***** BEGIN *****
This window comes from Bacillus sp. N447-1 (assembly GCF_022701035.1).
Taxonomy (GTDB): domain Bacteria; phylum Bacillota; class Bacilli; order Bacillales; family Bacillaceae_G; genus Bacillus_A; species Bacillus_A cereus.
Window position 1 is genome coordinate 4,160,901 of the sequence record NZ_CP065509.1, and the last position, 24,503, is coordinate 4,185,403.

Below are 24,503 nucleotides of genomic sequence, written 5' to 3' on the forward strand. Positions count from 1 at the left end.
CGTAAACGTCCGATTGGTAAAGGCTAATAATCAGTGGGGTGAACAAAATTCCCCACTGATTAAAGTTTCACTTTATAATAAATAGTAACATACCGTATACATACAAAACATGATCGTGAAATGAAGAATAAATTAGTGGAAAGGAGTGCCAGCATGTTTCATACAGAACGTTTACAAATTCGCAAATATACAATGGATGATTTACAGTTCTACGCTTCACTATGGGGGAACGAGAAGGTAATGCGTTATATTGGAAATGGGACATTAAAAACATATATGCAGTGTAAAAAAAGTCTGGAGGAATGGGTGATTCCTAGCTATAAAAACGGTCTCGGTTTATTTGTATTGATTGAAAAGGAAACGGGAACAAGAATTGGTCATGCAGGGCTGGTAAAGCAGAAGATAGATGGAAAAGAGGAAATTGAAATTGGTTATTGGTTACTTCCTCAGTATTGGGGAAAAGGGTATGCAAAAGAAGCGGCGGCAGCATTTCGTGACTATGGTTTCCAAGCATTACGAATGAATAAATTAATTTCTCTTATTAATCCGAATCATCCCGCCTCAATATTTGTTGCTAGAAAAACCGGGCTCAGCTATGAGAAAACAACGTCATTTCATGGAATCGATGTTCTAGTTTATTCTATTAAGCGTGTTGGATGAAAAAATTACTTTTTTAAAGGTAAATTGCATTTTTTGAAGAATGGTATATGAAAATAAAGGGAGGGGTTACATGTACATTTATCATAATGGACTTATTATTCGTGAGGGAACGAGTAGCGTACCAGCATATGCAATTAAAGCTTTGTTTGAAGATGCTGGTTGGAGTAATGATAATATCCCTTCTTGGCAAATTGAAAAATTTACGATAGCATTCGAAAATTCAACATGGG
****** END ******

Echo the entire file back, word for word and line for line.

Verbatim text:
This window comes from Bacillus sp. N447-1 (assembly GCF_022701035.1).
Taxonomy (GTDB): domain Bacteria; phylum Bacillota; class Bacilli; order Bacillales; family Bacillaceae_G; genus Bacillus_A; species Bacillus_A cereus.
Window position 1 is genome coordinate 4,160,901 of the sequence record NZ_CP065509.1, and the last position, 24,503, is coordinate 4,185,403.

Below are 24,503 nucleotides of genomic sequence, written 5' to 3' on the forward strand. Positions count from 1 at the left end.
CGTAAACGTCCGATTGGTAAAGGCTAATAATCAGTGGGGTGAACAAAATTCCCCACTGATTAAAGTTTCACTTTATAATAAATAGTAACATACCGTATACATACAAAACATGATCGTGAAATGAAGAATAAATTAGTGGAAAGGAGTGCCAGCATGTTTCATACAGAACGTTTACAAATTCGCAAATATACAATGGATGATTTACAGTTCTACGCTTCACTATGGGGGAACGAGAAGGTAATGCGTTATATTGGAAATGGGACATTAAAAACATATATGCAGTGTAAAAAAAGTCTGGAGGAATGGGTGATTCCTAGCTATAAAAACGGTCTCGGTTTATTTGTATTGATTGAAAAGGAAACGGGAACAAGAATTGGTCATGCAGGGCTGGTAAAGCAGAAGATAGATGGAAAAGAGGAAATTGAAATTGGTTATTGGTTACTTCCTCAGTATTGGGGAAAAGGGTATGCAAAAGAAGCGGCGGCAGCATTTCGTGACTATGGTTTCCAAGCATTACGAATGAATAAATTAATTTCTCTTATTAATCCGAATCATCCCGCCTCAATATTTGTTGCTAGAAAAACCGGGCTCAGCTATGAGAAAACAACGTCATTTCATGGAATCGATGTTCTAGTTTATTCTATTAAGCGTGTTGGATGAAAAAATTACTTTTTTAAAGGTAAATTGCATTTTTTGAAGAATGGTATATGAAAATAAAGGGAGGGGTTACATGTACATTTATCATAATGGACTTATTATTCGTGAGGGAACGAGTAGCGTACCAGCATATGCAATTAAAGCTTTGTTTGAAGATGCTGGTTGGAGTAATGATAATATCCCTTCTTGGCAAATTGAAAAATTTACGATAGCATTCGAAAATTCAACATGGG